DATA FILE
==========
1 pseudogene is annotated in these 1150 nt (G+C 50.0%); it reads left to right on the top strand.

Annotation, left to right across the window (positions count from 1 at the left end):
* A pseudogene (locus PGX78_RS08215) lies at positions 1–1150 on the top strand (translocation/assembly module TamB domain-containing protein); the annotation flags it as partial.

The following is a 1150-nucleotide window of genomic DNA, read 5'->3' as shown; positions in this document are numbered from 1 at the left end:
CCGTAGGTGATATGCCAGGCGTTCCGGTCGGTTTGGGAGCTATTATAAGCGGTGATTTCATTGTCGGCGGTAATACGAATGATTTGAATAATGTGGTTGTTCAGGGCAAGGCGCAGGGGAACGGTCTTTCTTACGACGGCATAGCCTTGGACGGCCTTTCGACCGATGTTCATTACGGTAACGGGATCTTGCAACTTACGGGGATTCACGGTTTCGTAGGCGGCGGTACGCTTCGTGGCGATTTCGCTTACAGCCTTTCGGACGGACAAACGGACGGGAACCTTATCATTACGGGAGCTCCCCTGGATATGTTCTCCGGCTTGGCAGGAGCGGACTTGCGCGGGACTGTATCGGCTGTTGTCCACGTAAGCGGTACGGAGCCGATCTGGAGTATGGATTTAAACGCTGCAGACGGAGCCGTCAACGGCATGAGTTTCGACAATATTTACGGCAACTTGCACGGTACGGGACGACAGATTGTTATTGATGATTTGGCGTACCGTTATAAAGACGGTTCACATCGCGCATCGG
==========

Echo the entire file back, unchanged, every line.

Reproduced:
1 pseudogene is annotated in these 1150 nt (G+C 50.0%); it reads left to right on the top strand.

Annotation, left to right across the window (positions count from 1 at the left end):
* A pseudogene (locus PGX78_RS08215) lies at positions 1–1150 on the top strand (translocation/assembly module TamB domain-containing protein); the annotation flags it as partial.

The following is a 1150-nucleotide window of genomic DNA, read 5'->3' as shown; positions in this document are numbered from 1 at the left end:
CCGTAGGTGATATGCCAGGCGTTCCGGTCGGTTTGGGAGCTATTATAAGCGGTGATTTCATTGTCGGCGGTAATACGAATGATTTGAATAATGTGGTTGTTCAGGGCAAGGCGCAGGGGAACGGTCTTTCTTACGACGGCATAGCCTTGGACGGCCTTTCGACCGATGTTCATTACGGTAACGGGATCTTGCAACTTACGGGGATTCACGGTTTCGTAGGCGGCGGTACGCTTCGTGGCGATTTCGCTTACAGCCTTTCGGACGGACAAACGGACGGGAACCTTATCATTACGGGAGCTCCCCTGGATATGTTCTCCGGCTTGGCAGGAGCGGACTTGCGCGGGACTGTATCGGCTGTTGTCCACGTAAGCGGTACGGAGCCGATCTGGAGTATGGATTTAAACGCTGCAGACGGAGCCGTCAACGGCATGAGTTTCGACAATATTTACGGCAACTTGCACGGTACGGGACGACAGATTGTTATTGATGATTTGGCGTACCGTTATAAAGACGGTTCACATCGCGCATCGG